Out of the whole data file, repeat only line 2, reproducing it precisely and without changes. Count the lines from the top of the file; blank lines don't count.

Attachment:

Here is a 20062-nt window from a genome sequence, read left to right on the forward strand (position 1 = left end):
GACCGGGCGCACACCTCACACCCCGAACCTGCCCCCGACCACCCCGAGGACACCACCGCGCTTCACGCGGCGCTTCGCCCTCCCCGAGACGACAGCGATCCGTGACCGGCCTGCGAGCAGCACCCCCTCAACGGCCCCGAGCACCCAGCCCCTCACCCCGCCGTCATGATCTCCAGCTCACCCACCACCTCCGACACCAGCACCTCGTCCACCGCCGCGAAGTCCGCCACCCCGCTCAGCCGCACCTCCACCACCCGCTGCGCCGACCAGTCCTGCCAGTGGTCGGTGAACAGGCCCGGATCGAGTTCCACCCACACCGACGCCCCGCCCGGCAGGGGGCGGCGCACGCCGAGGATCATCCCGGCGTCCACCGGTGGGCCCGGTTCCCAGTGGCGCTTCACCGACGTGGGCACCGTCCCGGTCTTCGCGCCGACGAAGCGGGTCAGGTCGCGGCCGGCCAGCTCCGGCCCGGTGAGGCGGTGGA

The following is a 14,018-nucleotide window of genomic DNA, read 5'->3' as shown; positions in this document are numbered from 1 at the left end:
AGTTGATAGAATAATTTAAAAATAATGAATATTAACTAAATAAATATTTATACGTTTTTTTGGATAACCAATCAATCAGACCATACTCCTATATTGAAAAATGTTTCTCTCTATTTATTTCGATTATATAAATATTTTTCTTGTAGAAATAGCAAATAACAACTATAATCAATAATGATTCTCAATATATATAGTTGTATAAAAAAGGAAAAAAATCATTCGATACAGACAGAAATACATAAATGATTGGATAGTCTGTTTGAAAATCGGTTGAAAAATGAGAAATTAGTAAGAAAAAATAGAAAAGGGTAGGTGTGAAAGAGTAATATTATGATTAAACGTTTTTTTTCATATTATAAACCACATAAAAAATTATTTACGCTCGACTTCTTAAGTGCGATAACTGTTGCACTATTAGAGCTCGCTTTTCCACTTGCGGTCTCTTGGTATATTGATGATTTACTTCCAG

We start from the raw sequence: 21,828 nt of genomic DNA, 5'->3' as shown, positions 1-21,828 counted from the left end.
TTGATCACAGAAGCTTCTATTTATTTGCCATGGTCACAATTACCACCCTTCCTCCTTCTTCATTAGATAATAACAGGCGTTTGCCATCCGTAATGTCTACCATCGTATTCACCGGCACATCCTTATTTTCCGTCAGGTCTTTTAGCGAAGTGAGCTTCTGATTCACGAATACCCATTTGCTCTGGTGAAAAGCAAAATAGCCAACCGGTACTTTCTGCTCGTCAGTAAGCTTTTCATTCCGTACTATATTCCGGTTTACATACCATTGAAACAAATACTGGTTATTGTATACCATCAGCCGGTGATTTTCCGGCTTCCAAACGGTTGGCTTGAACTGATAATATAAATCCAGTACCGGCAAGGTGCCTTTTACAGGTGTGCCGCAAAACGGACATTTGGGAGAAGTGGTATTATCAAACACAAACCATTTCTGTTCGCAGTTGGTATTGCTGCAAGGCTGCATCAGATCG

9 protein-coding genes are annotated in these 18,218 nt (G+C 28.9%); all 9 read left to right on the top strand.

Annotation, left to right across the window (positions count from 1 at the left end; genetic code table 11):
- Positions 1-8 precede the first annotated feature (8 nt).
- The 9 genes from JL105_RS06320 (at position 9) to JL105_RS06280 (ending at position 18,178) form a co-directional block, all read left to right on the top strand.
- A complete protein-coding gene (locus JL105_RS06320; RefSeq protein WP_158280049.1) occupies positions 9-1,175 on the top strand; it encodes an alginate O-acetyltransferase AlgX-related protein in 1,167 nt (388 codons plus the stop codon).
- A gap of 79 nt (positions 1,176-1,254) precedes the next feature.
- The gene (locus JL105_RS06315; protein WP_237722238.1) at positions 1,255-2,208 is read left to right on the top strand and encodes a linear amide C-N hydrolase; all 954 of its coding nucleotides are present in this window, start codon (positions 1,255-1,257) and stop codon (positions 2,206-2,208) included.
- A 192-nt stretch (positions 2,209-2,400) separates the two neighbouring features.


GACCGGGCGCACACCTCACACCCCGAACCTGCCCCCGACCACCCCGAGGACACCACCGCGCTTCACGCGGCGCTTCGCCCTCCCCGAGACGACAGCGATCCGTGACCGGCCTGCGAGCAGCACCCCCTCAACGGCCCCGAGCACCCAGCCCCTCACCCCGCCGTCATGATCTCCAGCTCACCCACCACCTCCGACACCAGCACCTCGTCCACCGCCGCGAAGTCCGCCACCCCGCTCAGCCGCACCTCCACCACCCGCTGCGCCGACCAGTCCTGCCAGTGGTCGGTGAACAGGCCCGGATCGAGTTCCACCCACACCGACGCCCCGCCCGGCAGGGGGCGGCGCACGCCGAGGATCATCCCGGCGTCCACCGGTGGGCCCGGTTCCCAGTGGCGCTTCACCGACGTGGGCACCGTCCCGGTCTTCGCGCCGACGAAGCGGGTCAGGTCGCGGCCGGCCAGCTCCGGCCCGGTGAGGCGGTGGA